Falling Leaves: the Ardes blog

Archives filed under "rails"

Upgrading Rails & RVM to Mountain Lion

Ray Drainville

Like a lot of other designers & developers, I run Mac OS X & Rails—with all the dependencies that implies. In the past, I’ve been burned by OS X upgrade incompatibilities (upgrading to 10.7 was particularly painful in fact), so now I’m not as keen to upgrade to the latest & greatest as soon as it comes out.

Which brings me to 10.8, or “Mountain Lion”. I installed this on my laptop & it throughly munged the system. What’s worse, with the move & redesign, I had little time to fix it: so it remained seriously broken until about a month or two ago. This article helped the situation greatly.

However, when I finally got around to installing Mountain Lion on the laptop, using the notes above, of course the damned thing failed, but in a new and interesting(?) way. I had upgraded the system, reinstalled XCode & its command-line tools, and went to install rvm:

rvm reinstall 1.8.7 --without-tcl --without-tk

But I received the error:

ERROR: The autodetected CC(/usr/bin/gcc-4.2) is LLVM based, it is not yet fully supported by ruby and gems, please read `rvm requirements`, and set CC=/path/to/gcc .

So I looked at “rvm requirements”. It suggested I run rvm install 1.8.7, but this caused the same error message. Rooting around, I saw mention of “rvm notes”, which suggested that I run rvm get head && rvm reinstall 1.8.7. That did it!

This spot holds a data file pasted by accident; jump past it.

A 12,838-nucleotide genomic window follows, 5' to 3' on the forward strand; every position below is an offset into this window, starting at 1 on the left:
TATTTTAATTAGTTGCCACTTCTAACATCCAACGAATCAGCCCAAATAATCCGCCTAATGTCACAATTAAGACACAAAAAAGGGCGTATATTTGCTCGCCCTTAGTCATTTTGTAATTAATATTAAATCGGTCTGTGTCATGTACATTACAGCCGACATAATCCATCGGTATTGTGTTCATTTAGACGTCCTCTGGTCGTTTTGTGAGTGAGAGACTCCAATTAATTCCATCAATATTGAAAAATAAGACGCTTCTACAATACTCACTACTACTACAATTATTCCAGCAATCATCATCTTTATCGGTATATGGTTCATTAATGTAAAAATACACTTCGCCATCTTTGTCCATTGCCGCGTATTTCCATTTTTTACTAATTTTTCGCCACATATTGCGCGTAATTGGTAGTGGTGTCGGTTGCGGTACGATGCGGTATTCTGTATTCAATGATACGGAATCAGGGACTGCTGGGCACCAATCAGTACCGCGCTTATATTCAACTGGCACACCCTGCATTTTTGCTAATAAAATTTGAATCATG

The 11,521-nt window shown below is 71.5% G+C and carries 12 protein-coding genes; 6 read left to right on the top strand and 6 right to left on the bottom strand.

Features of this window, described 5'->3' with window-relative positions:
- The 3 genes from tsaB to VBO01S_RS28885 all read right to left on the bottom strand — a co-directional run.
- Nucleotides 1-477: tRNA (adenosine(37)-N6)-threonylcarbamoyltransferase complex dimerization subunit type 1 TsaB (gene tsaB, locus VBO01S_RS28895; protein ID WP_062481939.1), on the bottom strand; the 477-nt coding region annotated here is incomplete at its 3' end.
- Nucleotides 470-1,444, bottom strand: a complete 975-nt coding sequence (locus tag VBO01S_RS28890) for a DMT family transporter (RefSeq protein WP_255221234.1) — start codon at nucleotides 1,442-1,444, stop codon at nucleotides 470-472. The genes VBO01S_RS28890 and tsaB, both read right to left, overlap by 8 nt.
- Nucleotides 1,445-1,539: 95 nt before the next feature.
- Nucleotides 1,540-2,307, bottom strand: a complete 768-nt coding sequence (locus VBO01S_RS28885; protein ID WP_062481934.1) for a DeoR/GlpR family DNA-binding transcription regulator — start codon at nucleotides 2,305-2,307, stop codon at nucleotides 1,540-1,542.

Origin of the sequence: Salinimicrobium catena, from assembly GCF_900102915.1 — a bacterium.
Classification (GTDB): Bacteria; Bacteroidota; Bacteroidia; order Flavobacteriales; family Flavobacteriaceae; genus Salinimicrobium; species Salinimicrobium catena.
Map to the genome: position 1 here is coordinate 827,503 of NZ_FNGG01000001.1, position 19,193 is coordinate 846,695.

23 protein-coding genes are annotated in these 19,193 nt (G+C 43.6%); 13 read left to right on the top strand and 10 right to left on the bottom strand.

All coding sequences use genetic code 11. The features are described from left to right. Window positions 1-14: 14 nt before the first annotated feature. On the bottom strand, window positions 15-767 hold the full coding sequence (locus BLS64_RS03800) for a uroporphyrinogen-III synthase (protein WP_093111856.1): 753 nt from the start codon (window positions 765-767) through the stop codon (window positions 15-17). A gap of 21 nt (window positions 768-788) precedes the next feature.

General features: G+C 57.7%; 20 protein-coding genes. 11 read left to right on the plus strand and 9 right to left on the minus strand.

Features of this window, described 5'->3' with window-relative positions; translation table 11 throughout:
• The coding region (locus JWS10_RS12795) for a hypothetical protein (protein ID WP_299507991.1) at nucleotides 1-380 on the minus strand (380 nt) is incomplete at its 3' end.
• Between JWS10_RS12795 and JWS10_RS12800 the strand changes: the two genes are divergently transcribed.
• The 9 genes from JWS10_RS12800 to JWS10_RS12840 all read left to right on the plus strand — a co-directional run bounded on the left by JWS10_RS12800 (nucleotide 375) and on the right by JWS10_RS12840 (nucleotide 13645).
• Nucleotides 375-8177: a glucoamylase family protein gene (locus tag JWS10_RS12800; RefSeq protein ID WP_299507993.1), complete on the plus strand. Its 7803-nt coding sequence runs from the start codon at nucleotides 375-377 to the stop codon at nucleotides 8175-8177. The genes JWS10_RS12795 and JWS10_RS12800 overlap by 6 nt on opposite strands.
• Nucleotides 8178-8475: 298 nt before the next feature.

After that I went into every local copy of Rails apps to trigger acknowledgement of the new rvm setup, and to re-trigger bundling in order to sort out all local gems. All sorted!

I also deal with a few PHP apps. It turns out that the httpd.conf files no longer enable PHP, and that you need to do so. Find the httpd.conf file in /etc/apache2/ & uncomment LoadModule php5_module libexec/apache2/libphp5.so (line 116 in my version of the conf). In addition, scroll down to configure the features for /Library/WebServer/Documents & edit for the following (line 209):

  <Directory />
      Options FollowSymLinks
      AllowOverride None
      Order deny,allow
      Deny from all

Finally, under DirectoryIndex, ensure you add index.php (line 231), so that php files will be served. Restart Apache (sudo apachectl restart) Sorted! Many thanks to this article which helped with the PHP side of things.

Fixing Local MySQL Problems

Ray Drainville

Wow! It’s been quiet here. That’s for a lot of reasons, but partly because a) I’ve been getting over a long-term illness that had really had an effect on my work (which is now gone, thankfully) and b) my Mac suffered a nasty failure. It experienced weird symptoms, which were fixed when the graphics card & RAM riser boards were replaced. Good thing I got AppleCare for the machine.

In any event, while the machine was in the process of breaking, I realised that my local development databases weren’t backed up. Why? Because Apple’s Time Machine would want to back up hulking single-file monstrosities every time you modified it slightly. In my haste (and panic), I made an imperfect backup. When the databases were restored onto the machine, they wouldn’t work. I could see that they were there, the databases were listed, but attempts to access them inevitably resulted in failure.

It turns out to have been a permissions issue (Errno 13 in MySQLspeak: I now know that gzipped tarballs won’t preserve permissions). It took some hunting to get to the root of the problem, but if anyone else experiences this problem, the answer is that the MySQL data directory is likely to be owned by root, when it needs to be owned by MySQL. In my example, I’m assuming that the data directory is the one specified in a MacPorts installation:

    sudo chown -R mysql:mysql /opt/local/var/db/mysql5

Restart your MySQL server, and everything should work!

Separated At Birth?

Ray Drainville

Special developer pop-culture 80’s throwback edition!

You have no idea how much I had to fucking suffer to get the right frame.